You can always check No Penalty CD rates along with other special term CD rates here.

Editor's Note: On April 9, 2019, Purepoint lowered their 13-Month No Penalty CD rate from 2.60% to 2.50%.

April 2019 Update – With the Fed on Pause, Here are 5 Savings and CD Products to Consider

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The Fed’s March meeting ended with guidance that it is going to keep the Fed Funds rate on hold until at least early 2020 and the Trump Administration is actively campaigning for an immediate reduction in the rate in order to fight off an inverted yield curve.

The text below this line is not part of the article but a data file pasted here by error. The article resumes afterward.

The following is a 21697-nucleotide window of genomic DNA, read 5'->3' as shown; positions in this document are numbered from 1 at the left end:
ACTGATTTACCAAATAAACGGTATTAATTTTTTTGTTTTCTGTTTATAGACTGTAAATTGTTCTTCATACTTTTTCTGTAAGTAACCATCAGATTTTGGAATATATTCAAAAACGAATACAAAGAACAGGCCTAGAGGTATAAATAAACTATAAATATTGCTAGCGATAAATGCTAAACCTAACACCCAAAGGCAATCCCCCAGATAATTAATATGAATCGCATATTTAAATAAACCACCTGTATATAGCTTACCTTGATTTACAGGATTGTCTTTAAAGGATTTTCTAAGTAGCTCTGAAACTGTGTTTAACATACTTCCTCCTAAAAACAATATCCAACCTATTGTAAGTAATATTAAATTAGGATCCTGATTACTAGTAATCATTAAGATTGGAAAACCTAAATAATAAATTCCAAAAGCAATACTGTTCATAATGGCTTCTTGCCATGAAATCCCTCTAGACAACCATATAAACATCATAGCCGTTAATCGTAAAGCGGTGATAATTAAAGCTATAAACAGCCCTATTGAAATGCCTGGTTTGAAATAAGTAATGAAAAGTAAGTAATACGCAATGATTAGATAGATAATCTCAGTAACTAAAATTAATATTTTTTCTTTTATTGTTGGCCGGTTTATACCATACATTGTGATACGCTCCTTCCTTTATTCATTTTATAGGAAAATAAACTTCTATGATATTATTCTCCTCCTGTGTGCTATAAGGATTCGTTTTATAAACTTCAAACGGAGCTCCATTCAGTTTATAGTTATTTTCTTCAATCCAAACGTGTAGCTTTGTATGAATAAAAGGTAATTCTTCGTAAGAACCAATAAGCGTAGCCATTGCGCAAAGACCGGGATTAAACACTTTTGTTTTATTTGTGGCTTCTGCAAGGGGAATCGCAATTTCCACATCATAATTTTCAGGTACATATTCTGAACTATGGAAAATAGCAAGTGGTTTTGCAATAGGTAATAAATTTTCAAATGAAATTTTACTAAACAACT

Against this new reality, those who have cash that they aren’t going to need for a while might want to consider CDs.

Here are some products that we find particularly compelling:

1.  Colorado Federal Savings Bank – 2.86% 1-Year CD, $5,000 Minimum

CSFB has been around for a while, and while they have never been competitive on the online savings side, their online CDs have been attractive.   After raising their CD rates on March 15, their one-year CD is one basis point above the next highest rate.   Their early withdrawal penalty is 3 months interest.   It is a smaller bank so you should be careful not to go above FDIC limits.

2. CitizensAccess – 2.85% 1-Year CD, $5,000 Minimum

CitizensAccess has gotten positive reviews on BestCashCow since launching in 2018.   Their accounts are easy to open and manage online and the penalty for early withdrawal is also only 3 months interest.  

Check out the best 1-year CD rates here.

3.  Purepoint – 2.60% 13-Month No Penalty CD, $10,000 Minimum